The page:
What are macro, meso and micro training cycles in triathlon?

When planning your training schedule you might have come across the terms, macro, meso and microcycles. So what are they? And why are they important for your triathlon training? James Witts explains

jogger watching at connected watch and smartphone

Training terminology can sometimes be a little overwhelming, with several words often used to describe the same thing. But one that comes up quite often is the concept of training cycles – macro, meso and micro, to be precise. So what are they and what do they mean for your triathl0n training? 

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What is a macrocycle? 

A macrocycle is the greatest chunk of time in your training plan. “This can be anything from one season to four years (e.g. an Olympic cycle),” says Paul Jones of F4L Coaching. “In fact, it can be longer depending on an athlete’s goals.”

What is a mesocycle? 

This is broken down into smaller parts or mesocycles. Annually, these phases are preparation, base, pre-competition, competition and recovery, which is what you probably know them better as. Each mesocycle is a set period and will have a particular goal. For example, if your goal event’s in July…

Preparation (November-January)

This develops the foundation. It’s where triathletes might work on swim technique, run form and adapt to a new bike fit.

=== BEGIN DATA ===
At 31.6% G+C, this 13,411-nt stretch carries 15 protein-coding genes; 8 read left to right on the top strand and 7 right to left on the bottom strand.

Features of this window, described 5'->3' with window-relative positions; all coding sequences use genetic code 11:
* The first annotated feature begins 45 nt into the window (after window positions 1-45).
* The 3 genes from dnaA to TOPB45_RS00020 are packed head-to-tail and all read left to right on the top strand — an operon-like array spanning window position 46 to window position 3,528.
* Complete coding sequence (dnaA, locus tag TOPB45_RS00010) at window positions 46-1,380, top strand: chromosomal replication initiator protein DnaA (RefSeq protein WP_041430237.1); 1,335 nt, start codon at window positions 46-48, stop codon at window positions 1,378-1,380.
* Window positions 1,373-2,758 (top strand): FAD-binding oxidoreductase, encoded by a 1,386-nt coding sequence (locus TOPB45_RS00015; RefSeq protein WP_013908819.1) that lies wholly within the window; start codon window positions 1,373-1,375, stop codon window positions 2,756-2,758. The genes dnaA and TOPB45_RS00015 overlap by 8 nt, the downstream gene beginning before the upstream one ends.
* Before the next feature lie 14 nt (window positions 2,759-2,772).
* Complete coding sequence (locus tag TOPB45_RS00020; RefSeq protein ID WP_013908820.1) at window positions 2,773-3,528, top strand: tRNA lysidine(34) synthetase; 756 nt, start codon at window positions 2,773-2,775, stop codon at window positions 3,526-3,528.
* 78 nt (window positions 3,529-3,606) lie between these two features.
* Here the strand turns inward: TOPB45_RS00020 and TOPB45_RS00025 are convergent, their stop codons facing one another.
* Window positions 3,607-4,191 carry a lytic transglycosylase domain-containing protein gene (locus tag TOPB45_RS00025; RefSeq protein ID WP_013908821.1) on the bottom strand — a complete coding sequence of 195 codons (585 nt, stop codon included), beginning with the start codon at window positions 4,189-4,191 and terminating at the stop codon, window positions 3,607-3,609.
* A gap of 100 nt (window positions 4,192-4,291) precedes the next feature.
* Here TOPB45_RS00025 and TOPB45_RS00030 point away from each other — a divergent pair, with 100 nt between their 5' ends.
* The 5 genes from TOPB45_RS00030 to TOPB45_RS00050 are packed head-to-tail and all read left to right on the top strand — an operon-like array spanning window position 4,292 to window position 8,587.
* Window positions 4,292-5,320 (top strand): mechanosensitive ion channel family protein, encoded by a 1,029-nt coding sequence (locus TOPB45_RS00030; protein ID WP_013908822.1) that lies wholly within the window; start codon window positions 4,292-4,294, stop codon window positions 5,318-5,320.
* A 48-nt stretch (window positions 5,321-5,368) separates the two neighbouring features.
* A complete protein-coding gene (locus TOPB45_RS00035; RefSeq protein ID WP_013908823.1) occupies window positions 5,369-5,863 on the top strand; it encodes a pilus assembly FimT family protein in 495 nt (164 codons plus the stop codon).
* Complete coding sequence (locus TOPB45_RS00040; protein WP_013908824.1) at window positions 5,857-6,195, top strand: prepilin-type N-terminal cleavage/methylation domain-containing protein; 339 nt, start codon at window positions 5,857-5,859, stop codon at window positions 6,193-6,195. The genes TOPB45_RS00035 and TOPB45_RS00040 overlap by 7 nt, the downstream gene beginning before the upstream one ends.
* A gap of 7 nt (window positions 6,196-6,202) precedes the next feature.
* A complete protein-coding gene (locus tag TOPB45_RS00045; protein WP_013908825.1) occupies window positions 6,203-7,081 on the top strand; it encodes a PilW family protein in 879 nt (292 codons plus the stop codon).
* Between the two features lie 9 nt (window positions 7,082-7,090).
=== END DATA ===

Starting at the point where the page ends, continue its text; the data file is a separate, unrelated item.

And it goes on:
Base (February-April)

Now the aerobic work develops, longer rides creep into the programme, as do longer runs and 100m reps off a short rest in the pool. Throw in some higher-intensity efforts as this is crucial to an athlete’s development.

Pre-competition (May-June)

Where an athlete focuses on their specific event. Bricks will be included, as will minor races and single-discipline events.

Competition (July)

Here, intensity stays high, but volume reduces. This is the taper and ensures you’ll arrive at  your event in the best possible shape.

What is a microcycle? 

“In each of these, we have the smaller part of the mesocycle, which is the microcycle,” adds Jones. “These tend to be a week long. For example, a longer bike on a Sunday and easier day on the Monday.  However, it can stretch to 14 days.”

These cycles sit beneath the umbrella of a periodised programme, which is about structuring an athlete’s training to meet the demands of the event.

“Imagine building a wall,” Jones explains. “You put the foundations in first (traditionally the preparation phase), then start building up the layers (base phase), before putting the top layer of bricks on (pre-competition phase) and finally putting the decorations on top (competition)!” 

Just remember that what works for one triathlete may not work for another. Periodisation is an individual thing and will depend on a triathlete’s goals, longer-term ambitions, current fitness levels, weaknesses, ability and strengths.

“An athlete may have more than one competition phase of their macrocycle, for instance,” says Jones. That makes things more complicated but, if you are a regular racer, arguably you’re more experienced and have started to fathom what works for you.

“Finally,” concludes Jones, “recovery phase, after an event or at the end of a season, is critical for an athlete to remain motivated and healthy to sustain the next phase of their triathlon journey.” More is often too much!

Top image: Getty Images

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